Second, the Gospel of the death, burial, and resurrection of Jesus Christ is the power unto salvation (Romans 1:16).  This Gospel revealed God's righteousness in the plan of salvation.  Though the wages of sin is a death sentence, Jesus Christ by becoming a sin offering--the Lamb of God--tasted death for everyone (Romans 6:23; 2nd Corinthians 5:21; John 1:29; Hebrews 2:10).  The death sentence we deserve fell on Him (Isaiah 53:6, 10).  With mighty power, God raised Him from the dead.  Jesus Christ purged our sins (Hebrews 1:3), cleansed our consciences from dead works (Hebrews 9:14), and imputed to every believer the righteousness of God . Therefore, the "just (righteous one) shall live by faith" (Romans 1:17).


Third, for the sinner who refuses the Gospel and wallows in the muck and mire of sin (Romans 1:21-32), the wrath of God hangs dangerously over his head (Romans 1:18).  They will have no excuse on the day of the Great White Throne Judgment of God (Revelation 20:11-15 and 1:20). 

What must a person do to be saved from the wrath of divine judgment?  The Apostle Paul urged you do this:  “that if you confess with your mouth that Jesus is Lord and believe in your heart that God has raised Him from the dead, you will be saved.  For with the heart one believes unto righteousness, and with the mouth confession is made unto salvation. … For whoever calls upon the name of the Lord will be saved.”

(Romans 10:9, 10, 13).  One becomes a Christian by faith in Christ alone.


Pastor Ed Anderson


Acts 16                     April 11, 2016       


Sometimes life can be complicated.  Sometimes the will of God is quite clear.  Paul and Barnabas could testify to that.  In this context Luke introduces us to Silas.  As his life work unfolded at the end of chapter 15 and carried on for the rest of the book, Silas could say a heartfelt "Amen!" to that.  The Christian life is both clear and complicated as we will see in chapter 16.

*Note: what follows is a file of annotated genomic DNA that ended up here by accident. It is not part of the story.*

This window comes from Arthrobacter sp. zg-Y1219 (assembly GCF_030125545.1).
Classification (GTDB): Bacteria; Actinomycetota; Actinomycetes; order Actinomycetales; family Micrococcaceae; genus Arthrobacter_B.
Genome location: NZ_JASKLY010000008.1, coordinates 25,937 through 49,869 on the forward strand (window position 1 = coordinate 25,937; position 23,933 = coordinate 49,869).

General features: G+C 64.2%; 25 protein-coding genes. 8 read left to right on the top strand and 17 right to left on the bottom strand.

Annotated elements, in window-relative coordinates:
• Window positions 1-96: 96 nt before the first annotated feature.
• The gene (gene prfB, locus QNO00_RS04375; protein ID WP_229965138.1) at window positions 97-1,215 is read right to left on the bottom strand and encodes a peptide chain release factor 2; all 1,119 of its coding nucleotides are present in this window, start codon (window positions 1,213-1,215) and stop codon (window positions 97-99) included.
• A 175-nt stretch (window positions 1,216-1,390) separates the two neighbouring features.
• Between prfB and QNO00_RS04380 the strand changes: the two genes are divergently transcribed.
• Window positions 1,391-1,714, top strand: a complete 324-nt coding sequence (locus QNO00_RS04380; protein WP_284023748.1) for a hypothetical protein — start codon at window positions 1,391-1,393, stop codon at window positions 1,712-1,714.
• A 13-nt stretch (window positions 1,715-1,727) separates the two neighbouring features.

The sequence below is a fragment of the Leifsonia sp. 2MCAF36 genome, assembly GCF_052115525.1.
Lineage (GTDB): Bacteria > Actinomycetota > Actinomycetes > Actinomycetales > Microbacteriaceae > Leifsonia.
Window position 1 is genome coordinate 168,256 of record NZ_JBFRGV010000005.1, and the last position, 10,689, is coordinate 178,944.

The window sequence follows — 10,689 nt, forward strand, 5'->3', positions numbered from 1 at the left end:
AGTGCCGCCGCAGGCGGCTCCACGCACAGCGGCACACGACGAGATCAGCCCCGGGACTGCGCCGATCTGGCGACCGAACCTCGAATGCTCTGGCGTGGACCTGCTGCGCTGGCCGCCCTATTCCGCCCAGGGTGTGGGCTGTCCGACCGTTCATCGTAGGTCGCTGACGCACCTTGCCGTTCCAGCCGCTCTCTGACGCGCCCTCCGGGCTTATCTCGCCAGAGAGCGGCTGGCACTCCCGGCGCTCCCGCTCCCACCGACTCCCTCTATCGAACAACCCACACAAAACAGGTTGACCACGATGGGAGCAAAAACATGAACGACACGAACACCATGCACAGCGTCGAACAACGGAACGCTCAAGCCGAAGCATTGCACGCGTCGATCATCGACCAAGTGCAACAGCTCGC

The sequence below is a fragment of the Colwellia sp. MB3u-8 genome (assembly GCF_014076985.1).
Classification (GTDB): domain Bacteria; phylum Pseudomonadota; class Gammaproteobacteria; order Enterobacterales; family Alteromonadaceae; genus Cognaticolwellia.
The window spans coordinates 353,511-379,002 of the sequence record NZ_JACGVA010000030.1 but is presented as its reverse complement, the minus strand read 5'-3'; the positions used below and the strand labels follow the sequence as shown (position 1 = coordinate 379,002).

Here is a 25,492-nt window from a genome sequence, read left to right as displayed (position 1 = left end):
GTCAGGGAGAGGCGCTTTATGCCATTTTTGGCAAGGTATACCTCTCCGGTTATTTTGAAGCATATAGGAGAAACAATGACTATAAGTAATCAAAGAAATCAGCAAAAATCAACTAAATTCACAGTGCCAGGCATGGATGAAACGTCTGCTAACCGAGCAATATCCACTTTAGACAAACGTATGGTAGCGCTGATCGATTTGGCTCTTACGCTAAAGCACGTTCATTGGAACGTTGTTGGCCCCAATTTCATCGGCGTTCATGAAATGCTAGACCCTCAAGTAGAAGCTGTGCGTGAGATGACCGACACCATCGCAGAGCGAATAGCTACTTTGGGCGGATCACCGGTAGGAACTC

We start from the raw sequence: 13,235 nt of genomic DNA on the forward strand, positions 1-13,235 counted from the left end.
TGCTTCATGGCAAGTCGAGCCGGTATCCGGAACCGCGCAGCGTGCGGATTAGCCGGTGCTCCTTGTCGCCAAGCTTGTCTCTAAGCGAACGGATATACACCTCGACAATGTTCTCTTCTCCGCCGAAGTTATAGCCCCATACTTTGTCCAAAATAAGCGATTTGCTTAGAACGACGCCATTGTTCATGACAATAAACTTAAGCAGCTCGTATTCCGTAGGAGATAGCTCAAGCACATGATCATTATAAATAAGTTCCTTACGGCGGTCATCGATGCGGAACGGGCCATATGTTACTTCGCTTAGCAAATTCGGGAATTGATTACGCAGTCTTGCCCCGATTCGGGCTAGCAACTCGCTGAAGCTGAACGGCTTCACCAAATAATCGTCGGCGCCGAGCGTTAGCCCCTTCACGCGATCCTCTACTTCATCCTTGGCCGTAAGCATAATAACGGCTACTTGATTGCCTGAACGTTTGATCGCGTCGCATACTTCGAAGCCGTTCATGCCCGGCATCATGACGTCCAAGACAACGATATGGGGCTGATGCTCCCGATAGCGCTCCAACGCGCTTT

To our knowledge, Silas had made no plans beyond Antioch.  He expected to "exhort and strengthen the brethren with many words" (Acts 15:32-33).  Silas knew what God wanted him to do and did it.  Being a prophet (verse 32), he was well-acquainted with the Old Testament, Messianic prophecies, and God's call to evangelize Gentiles.  Having observed the wonderful ministry of Silas, Paul chose him to replace Barnabas as his fellow missionary evangelist  (Acts 15:40-41).  That was a great choice.


After delivering the Jerusalem Church Council's four-fold decision on Christian liberty, Paul and Silas arrived in the territory of Galatia.  Not receiving a clear command from God, they tried to go north--no, the Spirit of God did not permit that.  Then the Spirit of God would not let them go east or south.  Now what?  Well, God had called them to missionary evangelism.  Only one direction was not tried, go west!  They made the journey west right away.  Once they "got west" and stopped in Troas, it was then and only then that God made it clear that they were on the right track (Acts 16:9-10).  Can we walk by faith depending on God to confirm His answer?  God soon led them to Lydia who responded to the Gospel by faith alone.